Dirty Jobs: Avoiding Revenge & Rebuilding

As we have seen throughout our Dirty Jobs series, our relationship with each other is a reflection of our relationship with God, there is a spiritual component to Running towards Reconciliation, but there is also a practical component.

After Joseph’s brother Judah offers to take the place of his brother Benjamin, he becomes overcome with emotion and is finally ready to reveal his true identity. In the process he shows us that:

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Reconciliation Avoids Revenge and Starts Rebuilding (Genesis 45:3-5, 8-10) Joseph said to his brothers, “I am Joseph! Is my father still living?” (Doing well?) But his brothers were not able to answer him, because they were terrified at his presence. Then Joseph said to his brothers, “Come close to me.” When they had done so, he said, “I am your brother Joseph, the one you sold into Egypt! And now, do not be distressed and do not be angry with yourselves for selling me here, because it was to save lives that God sent me ahead of you.

If you’ve ever seen Undercover Boss, there is always that shock at the revelation that the person you’ve interacted with is something more than he appeared. But you can understand the shock and cowering response of the brothers. If this was a movie, this would be where the crowd is cheering for the brothers to get what they deserve, this is the Hatfields and McCoys, Israel versus Palestine, escalation and retaliation without end, and yet Joseph voices a theology that is the center of his life: God has ultimately been in control even when life felt out of control. Joseph has to actually draw them back because they are expecting what’s natural to come from Joseph.Our revenge takes us down a road that ultimately is a dead end. A mortician at Forest Lawn Cemetery in California shared a unique experience he had with a man who had taken the time to set up everything for his own funeral. He had chosen the person to do the service, planned the music, picked a location and burial plot, but he went above and beyond customary. It stood out in his mind because he had spent $200,000. Estranged from his wife and children, the man was so bitter that he didn’t want to leave them anything so he tried to shove it in their face by making sure his funeral would drain his accounts. Because the casket and other expenses only added up to $100,000 he ordered that the remaining $100,000 be spent on orchids. The kicker when he passed away was that only three people actually attended the memorial service. He had wasted everything trying to get even—up until the end.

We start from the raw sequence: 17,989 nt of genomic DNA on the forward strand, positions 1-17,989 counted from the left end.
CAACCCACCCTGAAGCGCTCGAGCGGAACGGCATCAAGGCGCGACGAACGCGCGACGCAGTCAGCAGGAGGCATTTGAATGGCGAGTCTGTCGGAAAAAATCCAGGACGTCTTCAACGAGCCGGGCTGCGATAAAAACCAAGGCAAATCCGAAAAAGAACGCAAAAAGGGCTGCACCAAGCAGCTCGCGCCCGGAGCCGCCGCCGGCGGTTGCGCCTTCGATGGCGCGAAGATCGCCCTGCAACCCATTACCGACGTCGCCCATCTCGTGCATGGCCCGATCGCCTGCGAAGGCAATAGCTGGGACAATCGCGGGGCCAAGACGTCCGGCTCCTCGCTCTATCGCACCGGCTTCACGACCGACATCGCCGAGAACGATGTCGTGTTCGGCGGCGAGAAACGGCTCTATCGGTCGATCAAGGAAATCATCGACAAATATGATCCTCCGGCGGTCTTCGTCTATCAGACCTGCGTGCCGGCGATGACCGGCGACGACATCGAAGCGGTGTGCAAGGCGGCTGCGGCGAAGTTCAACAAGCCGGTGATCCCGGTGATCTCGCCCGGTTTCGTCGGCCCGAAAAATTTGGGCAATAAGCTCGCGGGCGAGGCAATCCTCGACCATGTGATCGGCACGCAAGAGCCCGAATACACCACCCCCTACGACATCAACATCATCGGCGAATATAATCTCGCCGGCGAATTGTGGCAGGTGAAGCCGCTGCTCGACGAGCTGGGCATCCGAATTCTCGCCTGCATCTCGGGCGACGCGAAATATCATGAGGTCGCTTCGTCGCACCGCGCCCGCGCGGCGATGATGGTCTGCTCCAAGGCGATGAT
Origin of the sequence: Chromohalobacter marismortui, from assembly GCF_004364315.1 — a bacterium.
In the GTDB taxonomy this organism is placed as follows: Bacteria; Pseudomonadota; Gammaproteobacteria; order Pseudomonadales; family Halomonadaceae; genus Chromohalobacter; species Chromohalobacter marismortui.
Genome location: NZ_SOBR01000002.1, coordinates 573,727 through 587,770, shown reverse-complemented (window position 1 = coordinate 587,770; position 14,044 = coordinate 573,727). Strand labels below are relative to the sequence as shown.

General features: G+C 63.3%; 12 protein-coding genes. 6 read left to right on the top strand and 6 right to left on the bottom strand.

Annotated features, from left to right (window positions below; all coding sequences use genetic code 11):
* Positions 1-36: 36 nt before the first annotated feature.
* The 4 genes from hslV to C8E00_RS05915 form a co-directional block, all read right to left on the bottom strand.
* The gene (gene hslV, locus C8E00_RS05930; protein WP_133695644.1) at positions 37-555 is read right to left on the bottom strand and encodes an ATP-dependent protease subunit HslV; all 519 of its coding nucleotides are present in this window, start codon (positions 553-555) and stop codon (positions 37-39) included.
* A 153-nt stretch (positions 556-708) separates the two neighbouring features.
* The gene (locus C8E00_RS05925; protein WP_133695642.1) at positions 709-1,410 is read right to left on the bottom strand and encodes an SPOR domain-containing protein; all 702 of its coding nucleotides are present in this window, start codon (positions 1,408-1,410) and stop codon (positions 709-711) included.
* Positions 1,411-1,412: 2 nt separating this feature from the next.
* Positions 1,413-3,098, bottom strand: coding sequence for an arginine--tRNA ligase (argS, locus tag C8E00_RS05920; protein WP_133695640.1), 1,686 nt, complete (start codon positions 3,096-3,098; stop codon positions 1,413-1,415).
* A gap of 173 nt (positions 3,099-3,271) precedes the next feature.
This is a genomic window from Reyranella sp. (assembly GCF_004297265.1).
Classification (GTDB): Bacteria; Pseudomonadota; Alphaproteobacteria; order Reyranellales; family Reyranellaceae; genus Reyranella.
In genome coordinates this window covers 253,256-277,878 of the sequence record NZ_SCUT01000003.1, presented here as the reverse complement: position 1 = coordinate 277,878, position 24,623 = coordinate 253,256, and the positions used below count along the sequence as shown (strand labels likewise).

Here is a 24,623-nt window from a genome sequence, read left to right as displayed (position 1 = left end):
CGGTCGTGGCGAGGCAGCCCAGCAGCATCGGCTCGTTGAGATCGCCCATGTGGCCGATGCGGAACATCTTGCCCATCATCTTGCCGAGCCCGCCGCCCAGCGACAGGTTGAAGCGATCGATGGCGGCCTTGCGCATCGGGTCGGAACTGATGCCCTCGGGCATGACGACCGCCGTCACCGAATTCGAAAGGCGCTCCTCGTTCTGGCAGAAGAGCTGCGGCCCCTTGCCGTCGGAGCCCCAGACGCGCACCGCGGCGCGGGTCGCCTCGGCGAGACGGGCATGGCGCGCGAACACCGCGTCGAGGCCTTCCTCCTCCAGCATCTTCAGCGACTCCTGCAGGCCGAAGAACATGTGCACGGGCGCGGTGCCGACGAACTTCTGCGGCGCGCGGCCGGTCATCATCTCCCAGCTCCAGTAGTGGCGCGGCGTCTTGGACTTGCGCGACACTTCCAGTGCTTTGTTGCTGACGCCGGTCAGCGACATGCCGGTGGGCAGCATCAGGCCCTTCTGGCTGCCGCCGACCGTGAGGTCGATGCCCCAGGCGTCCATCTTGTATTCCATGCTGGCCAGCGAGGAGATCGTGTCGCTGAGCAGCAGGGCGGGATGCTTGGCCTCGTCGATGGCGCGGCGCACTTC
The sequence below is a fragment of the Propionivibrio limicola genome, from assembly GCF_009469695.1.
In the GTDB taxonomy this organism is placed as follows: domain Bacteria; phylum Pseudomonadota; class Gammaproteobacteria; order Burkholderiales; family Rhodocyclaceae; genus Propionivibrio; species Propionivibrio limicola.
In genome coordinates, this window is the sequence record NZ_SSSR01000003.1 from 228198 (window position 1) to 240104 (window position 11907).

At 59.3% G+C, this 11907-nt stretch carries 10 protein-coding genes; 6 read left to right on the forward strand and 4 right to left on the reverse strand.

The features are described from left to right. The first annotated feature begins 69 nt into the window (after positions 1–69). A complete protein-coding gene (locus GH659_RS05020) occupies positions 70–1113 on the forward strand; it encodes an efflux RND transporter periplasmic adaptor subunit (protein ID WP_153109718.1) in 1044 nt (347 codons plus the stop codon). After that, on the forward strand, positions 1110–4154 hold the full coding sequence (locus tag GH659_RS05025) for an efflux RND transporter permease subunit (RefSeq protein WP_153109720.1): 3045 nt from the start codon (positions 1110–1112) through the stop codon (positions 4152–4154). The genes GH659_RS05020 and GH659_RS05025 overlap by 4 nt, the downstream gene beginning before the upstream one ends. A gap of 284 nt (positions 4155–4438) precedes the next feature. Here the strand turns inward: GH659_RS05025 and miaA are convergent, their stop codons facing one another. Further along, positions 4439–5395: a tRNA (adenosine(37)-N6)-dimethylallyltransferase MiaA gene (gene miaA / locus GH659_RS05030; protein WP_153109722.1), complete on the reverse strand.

Joseph in relationship with God was able to see that instead of buying into revenge and tearing down what was already broken, God wanted him to start building sometimes that would be of towering significance: “So then, it was not you who sent me here, but God. He made me father to Pharaoh, lord of his entire household and ruler of all Egypt. Now hurry back to my father and say to him, ‘This is what your son Joseph says: God has made me lord of all Egypt. Come down to me; don’t delay. 10 You shall live in the region of Goshen and be near me—you, your children and grandchildren, your flocks and herds, and all you have. He isn’t just providing for his family’s welfare, but for the welfare of the world. His service becomes the platform in which the entire nation of Israel was built up and from which Jesus Christ will step out.

You probably don’t have to think back too hard to remember the last time you played over what revenge would feel like or look like in your head, sometimes it can become a repeat movie that we feed off of telling your boss to go jump in a lake, getting back at an ex who dumped you, but what’s the ultimate result of revenge? Revenge puts us in a place where the world revolves completely around us, while all along, through every situation, God wants relationship with us. 1 Corinthians 1:9 reminds us of what we can so easily forget when life gets painful: God, who called you into fellowship with His Son Jesus Christ our Lord, is faithful. If God is working for your good—then revenge is pointless—why would you work to get even—when God is willing to work to get you ahead? Where do you need to stop stalling and start running towards reconciliation? I know what you are saying—but Steven, you don’t know what they did to me! You’re right, but God does—and what you are powerless to achieve on your own, God is powerful enough to attain.

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